In the professional world, networking is crucial to building and maintaining a career—even if you’re an introvert who finds it particularly challenging. But you can learn to reduce the tension surrounding this important activity.
Certified life and career coach Dorothy Tannahill-Moran cites some common networking myths that may be further intimidating introverts.
- Networking isn’t plunging headfirst into a crowd of strangers. If you want to network, don’t go to generic events. Specific networking events will not only bring you together with people who share your interests, but will most likely include people you know in your field who will introduce you to professionals you’ll benefit from knowing.
- Networking isn’t trying to fill up your dance card. You want quality, not quantity. The people who engage you in meaningful conversations are the ones you remember, not someone who introduced themselves and left quickly to continue working the room.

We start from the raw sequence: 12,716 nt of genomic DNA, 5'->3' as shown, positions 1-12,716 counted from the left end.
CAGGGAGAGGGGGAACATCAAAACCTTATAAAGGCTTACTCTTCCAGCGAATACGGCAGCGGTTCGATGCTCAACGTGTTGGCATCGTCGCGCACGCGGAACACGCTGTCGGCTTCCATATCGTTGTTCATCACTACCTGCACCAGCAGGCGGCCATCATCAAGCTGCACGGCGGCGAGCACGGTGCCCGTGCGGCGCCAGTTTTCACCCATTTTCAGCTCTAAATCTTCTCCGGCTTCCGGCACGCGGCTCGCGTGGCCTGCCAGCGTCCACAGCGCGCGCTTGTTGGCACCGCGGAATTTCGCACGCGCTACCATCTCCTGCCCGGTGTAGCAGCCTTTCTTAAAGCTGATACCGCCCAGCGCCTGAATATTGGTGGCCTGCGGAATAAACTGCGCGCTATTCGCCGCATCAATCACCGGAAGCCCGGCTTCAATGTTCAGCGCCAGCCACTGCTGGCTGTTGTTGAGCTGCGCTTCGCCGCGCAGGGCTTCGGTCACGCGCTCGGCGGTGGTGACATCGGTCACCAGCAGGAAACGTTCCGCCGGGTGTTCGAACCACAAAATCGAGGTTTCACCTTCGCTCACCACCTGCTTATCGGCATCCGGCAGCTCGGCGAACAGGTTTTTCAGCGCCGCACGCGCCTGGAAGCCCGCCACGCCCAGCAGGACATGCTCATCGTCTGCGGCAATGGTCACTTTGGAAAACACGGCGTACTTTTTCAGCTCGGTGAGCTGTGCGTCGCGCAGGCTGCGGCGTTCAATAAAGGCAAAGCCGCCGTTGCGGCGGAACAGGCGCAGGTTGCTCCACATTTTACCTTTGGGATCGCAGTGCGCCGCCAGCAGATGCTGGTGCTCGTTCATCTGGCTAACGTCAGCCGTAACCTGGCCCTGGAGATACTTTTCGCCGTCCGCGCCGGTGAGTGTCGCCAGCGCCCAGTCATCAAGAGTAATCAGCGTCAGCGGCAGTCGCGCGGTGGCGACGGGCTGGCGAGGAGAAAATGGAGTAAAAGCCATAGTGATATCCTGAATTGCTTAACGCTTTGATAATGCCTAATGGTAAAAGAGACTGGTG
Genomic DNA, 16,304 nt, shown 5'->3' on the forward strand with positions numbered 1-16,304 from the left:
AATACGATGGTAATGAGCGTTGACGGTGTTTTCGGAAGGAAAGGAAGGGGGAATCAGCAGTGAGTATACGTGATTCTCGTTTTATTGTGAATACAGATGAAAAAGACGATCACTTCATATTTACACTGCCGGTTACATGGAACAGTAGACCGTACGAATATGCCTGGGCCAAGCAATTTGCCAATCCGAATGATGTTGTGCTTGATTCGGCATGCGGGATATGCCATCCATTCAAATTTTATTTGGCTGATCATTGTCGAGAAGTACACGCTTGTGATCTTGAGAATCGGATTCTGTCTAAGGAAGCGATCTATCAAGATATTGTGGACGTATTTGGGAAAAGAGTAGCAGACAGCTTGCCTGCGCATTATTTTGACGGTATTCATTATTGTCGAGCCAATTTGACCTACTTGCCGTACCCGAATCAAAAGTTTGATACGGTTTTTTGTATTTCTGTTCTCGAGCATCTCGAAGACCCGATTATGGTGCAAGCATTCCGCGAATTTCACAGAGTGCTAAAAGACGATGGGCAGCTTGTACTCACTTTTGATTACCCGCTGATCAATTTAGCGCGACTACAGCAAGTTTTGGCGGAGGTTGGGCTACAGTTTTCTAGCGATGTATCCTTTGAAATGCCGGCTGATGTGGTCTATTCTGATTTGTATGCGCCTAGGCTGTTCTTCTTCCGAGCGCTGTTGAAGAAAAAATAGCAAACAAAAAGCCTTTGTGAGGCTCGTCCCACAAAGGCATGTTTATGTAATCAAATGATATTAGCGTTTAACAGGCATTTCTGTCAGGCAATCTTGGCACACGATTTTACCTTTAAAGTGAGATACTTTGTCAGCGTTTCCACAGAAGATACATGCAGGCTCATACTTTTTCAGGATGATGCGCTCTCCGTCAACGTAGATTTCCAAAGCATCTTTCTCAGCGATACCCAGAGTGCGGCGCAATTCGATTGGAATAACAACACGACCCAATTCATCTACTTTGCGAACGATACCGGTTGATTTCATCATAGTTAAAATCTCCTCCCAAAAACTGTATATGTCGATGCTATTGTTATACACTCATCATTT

- Networking isn’t about finding people to use. Approaching people with a predatory mindset will gain you nothing in the long run. Be the first to give in a relationship before asking for something in return.
- Networking isn’t being the most outgoing person in the room. While networking does mean talking to strangers, it doesn’t mean you should force yourself to be someone you’re not. Any lasting relationship should start with an authentic representation of yourself, even if starting a conversation involves an adaptation of your usual behavior.
— Adapted from “7 Myths About Networking: The Introvert Guide to Surviving Networking,” Dorothy Tannahill-Moran, Career Rocketeer.